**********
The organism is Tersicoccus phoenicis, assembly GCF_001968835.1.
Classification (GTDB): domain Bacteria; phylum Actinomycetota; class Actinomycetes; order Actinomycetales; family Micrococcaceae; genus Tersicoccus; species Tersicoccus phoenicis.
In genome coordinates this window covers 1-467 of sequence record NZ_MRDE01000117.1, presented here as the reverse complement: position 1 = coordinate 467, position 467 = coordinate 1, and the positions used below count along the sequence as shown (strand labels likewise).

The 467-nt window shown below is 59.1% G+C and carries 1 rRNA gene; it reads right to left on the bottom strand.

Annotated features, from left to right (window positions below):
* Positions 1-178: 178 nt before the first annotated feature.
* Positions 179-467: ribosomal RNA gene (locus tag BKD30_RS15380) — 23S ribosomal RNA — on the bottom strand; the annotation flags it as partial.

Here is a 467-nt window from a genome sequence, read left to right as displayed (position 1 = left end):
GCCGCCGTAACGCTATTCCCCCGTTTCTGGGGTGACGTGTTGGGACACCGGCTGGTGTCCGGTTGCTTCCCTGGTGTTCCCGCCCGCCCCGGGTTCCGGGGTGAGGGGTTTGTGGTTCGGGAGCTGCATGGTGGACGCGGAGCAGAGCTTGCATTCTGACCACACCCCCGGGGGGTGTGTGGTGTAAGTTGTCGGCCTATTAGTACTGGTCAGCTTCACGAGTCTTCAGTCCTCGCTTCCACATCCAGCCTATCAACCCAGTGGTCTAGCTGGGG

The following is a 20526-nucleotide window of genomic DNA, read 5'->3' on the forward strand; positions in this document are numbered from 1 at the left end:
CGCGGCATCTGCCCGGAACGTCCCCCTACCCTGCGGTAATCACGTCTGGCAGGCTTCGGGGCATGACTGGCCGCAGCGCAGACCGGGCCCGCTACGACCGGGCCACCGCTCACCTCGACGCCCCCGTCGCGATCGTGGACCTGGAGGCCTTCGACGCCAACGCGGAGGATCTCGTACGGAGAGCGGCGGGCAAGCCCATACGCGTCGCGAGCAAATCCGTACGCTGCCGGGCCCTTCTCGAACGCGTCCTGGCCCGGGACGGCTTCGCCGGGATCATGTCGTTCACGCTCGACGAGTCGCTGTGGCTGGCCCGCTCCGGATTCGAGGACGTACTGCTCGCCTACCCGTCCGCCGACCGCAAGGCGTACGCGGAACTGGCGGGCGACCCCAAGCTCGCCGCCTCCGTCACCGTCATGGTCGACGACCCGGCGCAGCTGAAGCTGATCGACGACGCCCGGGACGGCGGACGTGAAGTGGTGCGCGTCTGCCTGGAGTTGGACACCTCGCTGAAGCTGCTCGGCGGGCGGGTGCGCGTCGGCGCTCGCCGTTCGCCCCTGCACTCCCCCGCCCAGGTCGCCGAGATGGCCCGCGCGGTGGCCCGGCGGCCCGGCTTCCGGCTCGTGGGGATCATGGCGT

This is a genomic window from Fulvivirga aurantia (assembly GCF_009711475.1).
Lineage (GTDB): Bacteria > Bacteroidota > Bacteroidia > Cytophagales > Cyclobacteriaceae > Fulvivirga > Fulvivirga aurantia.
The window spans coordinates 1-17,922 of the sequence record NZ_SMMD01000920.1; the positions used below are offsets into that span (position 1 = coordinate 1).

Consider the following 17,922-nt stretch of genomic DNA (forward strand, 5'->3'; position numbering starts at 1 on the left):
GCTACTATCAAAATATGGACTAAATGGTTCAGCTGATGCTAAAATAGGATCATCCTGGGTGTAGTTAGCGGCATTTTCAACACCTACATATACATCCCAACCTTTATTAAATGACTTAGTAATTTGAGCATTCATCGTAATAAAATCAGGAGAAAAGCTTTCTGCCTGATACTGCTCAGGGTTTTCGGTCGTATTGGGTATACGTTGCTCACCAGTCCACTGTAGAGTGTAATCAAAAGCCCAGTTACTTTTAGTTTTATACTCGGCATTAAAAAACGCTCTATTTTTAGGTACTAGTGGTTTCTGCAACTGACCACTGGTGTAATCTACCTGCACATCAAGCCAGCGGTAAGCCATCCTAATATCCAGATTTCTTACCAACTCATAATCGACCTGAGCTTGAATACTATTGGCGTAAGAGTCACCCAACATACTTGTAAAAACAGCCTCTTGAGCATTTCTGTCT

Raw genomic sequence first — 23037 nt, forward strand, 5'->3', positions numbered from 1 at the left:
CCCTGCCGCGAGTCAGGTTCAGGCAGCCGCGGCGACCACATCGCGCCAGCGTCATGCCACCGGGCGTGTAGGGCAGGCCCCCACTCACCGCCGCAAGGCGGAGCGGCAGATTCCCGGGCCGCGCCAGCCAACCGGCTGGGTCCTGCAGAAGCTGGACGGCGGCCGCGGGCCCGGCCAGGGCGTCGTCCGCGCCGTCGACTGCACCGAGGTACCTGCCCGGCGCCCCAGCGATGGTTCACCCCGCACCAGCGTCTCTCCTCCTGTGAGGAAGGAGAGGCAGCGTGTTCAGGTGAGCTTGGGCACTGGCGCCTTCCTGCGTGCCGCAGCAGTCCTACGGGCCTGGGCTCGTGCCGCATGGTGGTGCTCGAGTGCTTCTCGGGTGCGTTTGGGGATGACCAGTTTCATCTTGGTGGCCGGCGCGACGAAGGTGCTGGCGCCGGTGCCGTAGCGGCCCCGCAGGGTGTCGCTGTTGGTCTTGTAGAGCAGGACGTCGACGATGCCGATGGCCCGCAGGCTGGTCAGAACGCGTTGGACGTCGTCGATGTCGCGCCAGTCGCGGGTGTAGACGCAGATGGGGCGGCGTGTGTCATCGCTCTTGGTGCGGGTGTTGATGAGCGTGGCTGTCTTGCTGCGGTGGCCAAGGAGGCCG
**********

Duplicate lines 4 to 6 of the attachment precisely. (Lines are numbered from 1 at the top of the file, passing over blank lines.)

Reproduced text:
The 467-nt window shown below is 59.1% G+C and carries 1 rRNA gene; it reads right to left on the bottom strand.

Annotated features, from left to right (window positions below):
* Positions 1-178: 178 nt before the first annotated feature.